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Has liberalization affected profit margins in Indian Industry?


  • Uma S. Kambhampati
  • Ashok Parikh


In this article, we analyse the determinants of firm-level profit margins in Indian manufacturing. The model we estimate is rich in its dynamic characterization allowing as it does for lagged terms, trend movements, business cycle effects and a structural break in 1991. We hypothesize that the reforms undertaken by the government in 1991 constitute a structural break that influences a firm's independence to react to other firms as well as the extent of competition faced by these firms. Inserting this into the standard industrial organization model of profits, we obtain a dynamic market model. Estimating this model for 1980-98, we find that the 1991 reforms did have a significant impact on profit margins in Indian industry. The reforms have worked through their impact on a firm's behavioural variables - advertising, Research and Development (R&D), capital-output ratios and managerial remuneration - though the precise variables that were significant varied from sector to sector. We find that relatively inefficient firms make significantly lower profits than others both before and after the liberalization as expected. Copyright Blackwell Publishers Ltd and the Board of Trustees of the Bulletin of Economic Research, 2005.

Suggested Citation

  • Uma S. Kambhampati & Ashok Parikh, 2005. "Has liberalization affected profit margins in Indian Industry?," Bulletin of Economic Research, Wiley Blackwell, vol. 57(3), pages 273-304, July.
  • Handle: RePEc:bla:buecrs:v:57:y:2005:i:3:p:273-304

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    References listed on IDEAS

    1. Foster, James & Greer, Joel & Thorbecke, Erik, 1984. "A Class of Decomposable Poverty Measures," Econometrica, Econometric Society, vol. 52(3), pages 761-766, May.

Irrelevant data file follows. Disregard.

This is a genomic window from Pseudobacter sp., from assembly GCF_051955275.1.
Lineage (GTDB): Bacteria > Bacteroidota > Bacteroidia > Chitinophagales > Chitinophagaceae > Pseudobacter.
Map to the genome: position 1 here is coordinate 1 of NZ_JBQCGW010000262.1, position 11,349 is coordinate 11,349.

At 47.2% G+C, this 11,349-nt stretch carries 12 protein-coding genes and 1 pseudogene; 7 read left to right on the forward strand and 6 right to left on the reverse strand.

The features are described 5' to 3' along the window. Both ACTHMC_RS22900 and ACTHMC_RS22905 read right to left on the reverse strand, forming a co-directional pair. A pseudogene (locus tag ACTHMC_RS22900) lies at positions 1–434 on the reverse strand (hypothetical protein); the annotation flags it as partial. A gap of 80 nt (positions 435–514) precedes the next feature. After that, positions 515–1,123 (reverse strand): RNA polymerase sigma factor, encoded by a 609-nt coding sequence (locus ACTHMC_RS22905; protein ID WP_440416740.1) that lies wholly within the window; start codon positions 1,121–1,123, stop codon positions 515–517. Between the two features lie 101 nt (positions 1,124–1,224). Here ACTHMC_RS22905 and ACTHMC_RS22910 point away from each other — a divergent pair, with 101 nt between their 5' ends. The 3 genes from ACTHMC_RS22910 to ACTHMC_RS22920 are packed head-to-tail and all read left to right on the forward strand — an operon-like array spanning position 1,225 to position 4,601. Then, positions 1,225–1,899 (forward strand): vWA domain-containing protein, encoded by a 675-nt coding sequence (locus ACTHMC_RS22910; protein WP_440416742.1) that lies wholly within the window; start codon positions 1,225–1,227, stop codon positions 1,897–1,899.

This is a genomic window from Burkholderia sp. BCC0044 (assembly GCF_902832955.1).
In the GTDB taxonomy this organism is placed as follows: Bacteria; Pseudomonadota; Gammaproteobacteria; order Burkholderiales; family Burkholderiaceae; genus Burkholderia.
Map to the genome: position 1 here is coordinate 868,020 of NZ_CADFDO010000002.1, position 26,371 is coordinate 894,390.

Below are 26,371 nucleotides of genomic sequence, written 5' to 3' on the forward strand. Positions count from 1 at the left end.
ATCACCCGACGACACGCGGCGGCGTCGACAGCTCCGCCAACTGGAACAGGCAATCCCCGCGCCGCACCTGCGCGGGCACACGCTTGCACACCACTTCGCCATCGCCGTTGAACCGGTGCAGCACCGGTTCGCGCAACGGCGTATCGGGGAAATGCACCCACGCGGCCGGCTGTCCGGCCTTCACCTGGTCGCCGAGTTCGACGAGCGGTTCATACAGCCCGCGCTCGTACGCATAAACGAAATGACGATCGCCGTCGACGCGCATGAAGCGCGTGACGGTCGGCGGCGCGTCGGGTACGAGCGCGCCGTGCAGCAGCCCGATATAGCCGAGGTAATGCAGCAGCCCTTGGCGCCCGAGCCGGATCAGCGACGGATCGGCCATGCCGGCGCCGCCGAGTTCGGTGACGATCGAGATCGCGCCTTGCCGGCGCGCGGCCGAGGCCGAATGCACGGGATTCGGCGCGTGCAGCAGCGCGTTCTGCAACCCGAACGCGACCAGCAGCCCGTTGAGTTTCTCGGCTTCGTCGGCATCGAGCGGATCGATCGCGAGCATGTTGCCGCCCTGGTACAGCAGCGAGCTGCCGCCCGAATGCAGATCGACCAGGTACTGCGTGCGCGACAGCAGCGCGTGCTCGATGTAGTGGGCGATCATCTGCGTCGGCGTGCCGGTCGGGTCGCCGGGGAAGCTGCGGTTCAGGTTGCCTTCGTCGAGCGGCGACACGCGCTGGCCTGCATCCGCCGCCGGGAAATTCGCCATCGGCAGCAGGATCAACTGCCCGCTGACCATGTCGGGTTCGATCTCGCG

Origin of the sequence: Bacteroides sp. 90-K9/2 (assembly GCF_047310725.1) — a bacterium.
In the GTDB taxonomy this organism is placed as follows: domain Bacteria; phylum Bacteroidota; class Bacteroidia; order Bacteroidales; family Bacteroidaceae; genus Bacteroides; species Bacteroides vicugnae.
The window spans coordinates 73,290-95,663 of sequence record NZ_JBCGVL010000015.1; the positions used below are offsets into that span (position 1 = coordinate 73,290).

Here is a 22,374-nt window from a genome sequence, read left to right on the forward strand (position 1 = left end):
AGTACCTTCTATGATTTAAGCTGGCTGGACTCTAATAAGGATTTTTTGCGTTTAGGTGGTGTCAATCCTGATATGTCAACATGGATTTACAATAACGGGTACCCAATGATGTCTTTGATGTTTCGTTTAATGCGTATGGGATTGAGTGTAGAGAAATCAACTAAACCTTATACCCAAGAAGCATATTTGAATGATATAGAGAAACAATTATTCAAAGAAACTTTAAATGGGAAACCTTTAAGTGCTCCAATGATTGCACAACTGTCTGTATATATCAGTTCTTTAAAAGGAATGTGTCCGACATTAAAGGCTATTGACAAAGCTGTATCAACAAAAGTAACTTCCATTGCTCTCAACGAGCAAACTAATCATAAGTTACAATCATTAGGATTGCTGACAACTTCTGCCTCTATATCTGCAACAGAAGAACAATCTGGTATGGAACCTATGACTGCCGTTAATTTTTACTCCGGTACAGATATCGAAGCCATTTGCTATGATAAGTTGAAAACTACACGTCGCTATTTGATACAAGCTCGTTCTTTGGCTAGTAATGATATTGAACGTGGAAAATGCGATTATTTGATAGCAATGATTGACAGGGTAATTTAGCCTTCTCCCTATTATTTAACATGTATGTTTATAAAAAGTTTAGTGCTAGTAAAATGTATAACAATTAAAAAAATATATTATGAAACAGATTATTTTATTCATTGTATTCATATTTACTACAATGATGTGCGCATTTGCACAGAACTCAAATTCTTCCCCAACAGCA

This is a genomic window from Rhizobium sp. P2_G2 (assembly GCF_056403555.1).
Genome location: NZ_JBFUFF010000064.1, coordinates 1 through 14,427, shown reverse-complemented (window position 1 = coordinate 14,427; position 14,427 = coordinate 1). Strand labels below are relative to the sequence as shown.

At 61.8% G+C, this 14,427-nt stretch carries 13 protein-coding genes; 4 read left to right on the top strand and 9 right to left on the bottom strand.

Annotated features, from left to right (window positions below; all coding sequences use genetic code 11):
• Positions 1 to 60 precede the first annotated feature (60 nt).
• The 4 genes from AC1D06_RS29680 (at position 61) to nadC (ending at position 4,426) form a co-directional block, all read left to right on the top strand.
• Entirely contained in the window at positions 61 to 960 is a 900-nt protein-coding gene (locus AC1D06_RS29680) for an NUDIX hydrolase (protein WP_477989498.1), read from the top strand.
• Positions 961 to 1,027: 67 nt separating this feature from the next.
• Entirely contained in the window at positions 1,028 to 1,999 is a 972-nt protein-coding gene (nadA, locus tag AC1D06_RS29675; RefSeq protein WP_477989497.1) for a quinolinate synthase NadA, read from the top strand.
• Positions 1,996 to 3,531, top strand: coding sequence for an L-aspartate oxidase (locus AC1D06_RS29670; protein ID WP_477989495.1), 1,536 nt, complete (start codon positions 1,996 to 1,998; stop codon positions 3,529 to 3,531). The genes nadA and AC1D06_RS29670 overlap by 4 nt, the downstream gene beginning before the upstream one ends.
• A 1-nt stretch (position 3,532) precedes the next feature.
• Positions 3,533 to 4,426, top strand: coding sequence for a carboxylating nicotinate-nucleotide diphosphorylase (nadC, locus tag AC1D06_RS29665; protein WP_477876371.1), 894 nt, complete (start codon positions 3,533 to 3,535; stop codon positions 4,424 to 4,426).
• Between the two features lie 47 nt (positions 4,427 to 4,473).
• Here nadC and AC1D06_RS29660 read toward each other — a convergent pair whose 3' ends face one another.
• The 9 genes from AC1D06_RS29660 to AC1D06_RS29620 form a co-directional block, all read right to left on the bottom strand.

2. Tuck, L. & Lindert, K., 1996. "From Universal Food Subsidies to a Self-Targeted Program: A Case Study in Tunisian Reform," World Bank - Discussion Papers 351, World Bank.
    3. Peter Lambert & Xavier Ramos, 1997. "Horizontal Inequity and Vertical Redistribution," International Tax and Public Finance, Springer;International Institute of Public Finance, vol. 4(1), pages 25-37, January.
    4. Jean-Yves Duclos & Peter Lambert, "undated". "A Normative Approach to Measuring Classical Horizontal Inequity," Discussion Papers 97/3, Department of Economics, University of York.
    5. Charles Blackorby & David Donaldson, 1984. "Ethical Social Index Numbers and the Measurement of Effective Tax-Benefit Progressivity," Canadian Journal of Economics, Canadian Economics Association, vol. 17(4), pages 683-694, November.
    6. Atkinson, Anthony B., 1970. "On the measurement of inequality," Journal of Economic Theory, Elsevier, vol. 2(3), pages 244-263, September.
    7. Jenkins, Stephen P & Lambert, Peter J, 1997. "Three 'I's of Poverty Curves, with an Analysis of UK Poverty Trends," Oxford Economic Papers, Oxford University Press, vol. 49(3), pages 317-327, July.
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    Cited by:

    1. Barua, Alokesh & Chakraborty, Debashis & Hariprasad, C. G., 2010. "Entry, Competitiveness and Exports: Evidence from Firm Level Data of Indian Manufacturing," MPRA Paper 22738, University Library of Munich, Germany.
    2. Basant, Rakesh & Mishra, Pulak, 2017. "Vertical Integration, Market Structure and Competition Policy: Experiences of Indian Manufacturing Sector during the Post Reform Period," IIMA Working Papers WP 2017-09-02, Indian Institute of Management Ahmedabad, Research and Publication Department.
    3. Alokesh Barua & Debashis Chakraborty & Hariprasad CG, 2012. "Entry, Competitiveness and Exports: Evidence from the Indian Firm Data," Journal of Industry, Competition and Trade, Springer, vol. 12(3), pages 325-347, September.
    4. Kambhampati, Uma S. & Kattuman, Paul A., 2009. "Growth responses to competitive shocks: Market structure dynamics under liberalisation," Structural Change and Economic Dynamics, Elsevier, vol. 20(2), pages 114-125, June.

    More about this item

    JEL classification:

    • C23 - Mathematical and Quantitative Methods - - Single Equation Models; Single Variables - - - Models with Panel Data; Spatio-temporal Models
    • C33 - Mathematical and Quantitative Methods - - Multiple or Simultaneous Equation Models; Multiple Variables - - - Models with Panel Data; Spatio-temporal Models
    • D21 - Microeconomics - - Production and Organizations - - - Firm Behavior: Theory
    • L10 - Industrial Organization - - Market Structure, Firm Strategy, and Market Performance - - - General
    • O14 - Economic Development, Innovation, Technological Change, and Growth - - Economic Development - - - Industrialization; Manufacturing and Service Industries; Choice of Technology


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